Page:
If Hoyer’s resolution had been strong enough, Flake said he would have stopped offering his own. Requiring the ethics committee to make an announcement about PMA in a month and a half would postpone the additional scrutiny until after the busy appropriations season when members, including Murtha, are still directing earmarks to former PMA clients, he said.

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“If that’s all it is then forget it — I’ll offer mine again,” Flake said. “That’s not acceptable. All it would do is punt any ethics committee action past the appropriations season.”

A spokesman for Minority Leader John Boehner (R-Ohio) called the resolution a “joke” designed to provide political cover without requiring an ethics investigation. He also noted that ethics committee could and should say whether it has opened an investigation into the PMA matter right now.

“It is the tiniest speck of political cover from a Democratic leadership that has voted time after time to block a real investigation of PMA,” said Michael Steel. “It doesn’t even require an investigation; it simply inquires whether there is one — and gives the committee a month and a half to reply. That’s ridiculous. They can and should answer that question today. In the meantime, the swamp waters continue to rise, and this won’t fool the American people.”

Hoyer’s resolution appealed to some vocal Democrats who have expressed concerns that leaders weren’t doing enough to address the PMA ethics issue.

“I think it does address the serious concerns some members have raised about perceptions that Congress is only capable of reforms after a major scandal hits,” said Rep. Ron Kind (D-Wis.), who has voted in favor of Flake’s resolution every time it has been offered.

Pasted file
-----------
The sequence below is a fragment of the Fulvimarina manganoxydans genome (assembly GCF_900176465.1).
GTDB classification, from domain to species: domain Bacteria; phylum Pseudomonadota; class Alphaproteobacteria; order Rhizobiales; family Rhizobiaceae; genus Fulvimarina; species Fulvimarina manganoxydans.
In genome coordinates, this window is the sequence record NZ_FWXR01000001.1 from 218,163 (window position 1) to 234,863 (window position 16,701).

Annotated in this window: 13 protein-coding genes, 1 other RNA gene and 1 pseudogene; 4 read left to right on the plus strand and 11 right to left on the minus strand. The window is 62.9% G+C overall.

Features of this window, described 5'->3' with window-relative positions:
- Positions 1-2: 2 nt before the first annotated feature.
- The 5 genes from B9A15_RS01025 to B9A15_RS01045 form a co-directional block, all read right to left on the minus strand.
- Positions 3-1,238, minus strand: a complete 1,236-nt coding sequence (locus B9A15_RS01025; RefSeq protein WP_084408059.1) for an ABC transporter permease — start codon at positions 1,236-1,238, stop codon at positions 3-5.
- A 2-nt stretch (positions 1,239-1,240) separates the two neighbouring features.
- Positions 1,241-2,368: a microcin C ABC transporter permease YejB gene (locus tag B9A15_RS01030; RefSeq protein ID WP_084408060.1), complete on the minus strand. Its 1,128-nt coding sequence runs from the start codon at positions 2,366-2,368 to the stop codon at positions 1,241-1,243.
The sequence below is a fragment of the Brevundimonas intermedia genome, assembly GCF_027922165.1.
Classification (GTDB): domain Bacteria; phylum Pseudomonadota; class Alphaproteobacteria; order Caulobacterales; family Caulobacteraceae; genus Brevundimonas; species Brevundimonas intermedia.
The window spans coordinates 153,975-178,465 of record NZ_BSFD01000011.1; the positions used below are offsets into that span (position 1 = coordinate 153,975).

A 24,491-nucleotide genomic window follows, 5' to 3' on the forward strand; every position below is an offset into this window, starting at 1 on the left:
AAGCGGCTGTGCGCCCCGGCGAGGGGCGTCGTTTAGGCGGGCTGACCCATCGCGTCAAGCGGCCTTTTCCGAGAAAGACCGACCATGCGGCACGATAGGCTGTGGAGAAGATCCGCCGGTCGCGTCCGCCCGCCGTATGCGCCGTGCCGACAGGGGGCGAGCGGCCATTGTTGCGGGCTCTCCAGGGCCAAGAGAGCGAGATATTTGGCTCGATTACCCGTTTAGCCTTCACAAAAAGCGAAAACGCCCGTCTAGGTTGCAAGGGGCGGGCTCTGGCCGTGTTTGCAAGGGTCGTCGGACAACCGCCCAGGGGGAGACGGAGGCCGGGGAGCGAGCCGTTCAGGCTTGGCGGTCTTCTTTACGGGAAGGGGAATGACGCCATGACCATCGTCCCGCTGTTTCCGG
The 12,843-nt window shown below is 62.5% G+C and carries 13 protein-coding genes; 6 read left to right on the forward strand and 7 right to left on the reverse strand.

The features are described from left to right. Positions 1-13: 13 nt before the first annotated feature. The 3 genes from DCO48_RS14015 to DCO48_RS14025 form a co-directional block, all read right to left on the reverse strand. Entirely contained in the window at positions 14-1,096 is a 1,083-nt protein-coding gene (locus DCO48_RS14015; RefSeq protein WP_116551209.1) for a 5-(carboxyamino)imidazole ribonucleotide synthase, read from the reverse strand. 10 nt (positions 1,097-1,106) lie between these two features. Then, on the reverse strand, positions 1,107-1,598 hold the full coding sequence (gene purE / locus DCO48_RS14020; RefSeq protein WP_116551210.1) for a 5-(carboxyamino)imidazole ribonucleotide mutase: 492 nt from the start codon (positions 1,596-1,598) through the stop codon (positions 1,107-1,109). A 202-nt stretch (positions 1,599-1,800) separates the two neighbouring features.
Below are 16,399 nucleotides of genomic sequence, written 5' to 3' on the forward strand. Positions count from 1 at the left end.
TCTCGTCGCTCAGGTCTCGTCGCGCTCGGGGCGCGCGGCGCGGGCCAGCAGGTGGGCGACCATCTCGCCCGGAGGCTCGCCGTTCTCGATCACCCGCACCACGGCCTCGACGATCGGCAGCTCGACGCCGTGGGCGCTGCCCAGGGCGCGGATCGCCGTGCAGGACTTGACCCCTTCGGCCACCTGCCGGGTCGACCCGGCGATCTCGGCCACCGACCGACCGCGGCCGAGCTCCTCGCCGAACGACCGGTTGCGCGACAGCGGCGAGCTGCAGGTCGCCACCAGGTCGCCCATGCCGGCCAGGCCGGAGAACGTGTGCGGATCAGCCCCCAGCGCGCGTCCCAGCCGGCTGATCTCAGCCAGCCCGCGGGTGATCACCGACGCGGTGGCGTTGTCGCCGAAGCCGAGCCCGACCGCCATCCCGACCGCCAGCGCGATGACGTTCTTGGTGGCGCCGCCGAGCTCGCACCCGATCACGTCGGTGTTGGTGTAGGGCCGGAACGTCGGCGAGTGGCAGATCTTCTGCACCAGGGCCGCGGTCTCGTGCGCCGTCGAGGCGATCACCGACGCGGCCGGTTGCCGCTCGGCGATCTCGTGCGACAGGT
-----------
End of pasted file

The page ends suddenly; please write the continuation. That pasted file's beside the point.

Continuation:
In closed-door leadership meetings over the last few months, Hoyer has reportedly tried to convince Democrats to vote in favor of Flake’s resolution as a way to defuse the PMA issue. But Speaker Nancy Pelosi (D-Calif.), who has a close friendship with Murtha, and House ethics committee chairwoman Zoe Lofgren (D-Calif.) have resisted, arguing that such an investigation would be overly broad and set a dangerous precedent for other lawmakers who have requested earmarks for entities or clients of lobbying firms who have showered them with campaign contributions.

Earlier this week, Republicans were concerned that Pelosi and other Democratic leaders have been coordinating their activity with Lofgren. House rules prohibit any coordination between leaders, or rank and file members, and the ethics panel.

Rep. Jo Bonner (Ala.), the ranking Republican on ethics, was so concerned about the coordination that he approached Lofgren on the House floor Tuesday night to discuss it with her, a Republican source said. Minutes later, Hoyer was seen talking with Lofgren.

Bonner and Lofgren would not confirm what was said or whether those concerns had been put to rest. However, there was no sign of any animosity between the two Wednesday when the pair greeted each other warmly after a vote.

“That was a private conversation,” Lofgren said.

Pelosi spokesman Nadeam Elshami flatly denied any coordination between the ethics panel and Democratic leaders.

“There has been and there will be no coordination,” he said. “As a longtime member of the ethics committee, the Speaker knows and honors the rules: Never discuss specifics cases, timetables or internal deliberations of the ethics committee with the chair or any member of the committee.”

Elshami acknowledged that Democratic members “have expressed their views about the Flake resolution.”

“The majority agree that it is a diversion designed to score political points, would make the ethics committee unworkable, and set a dangerous precedent,” he said.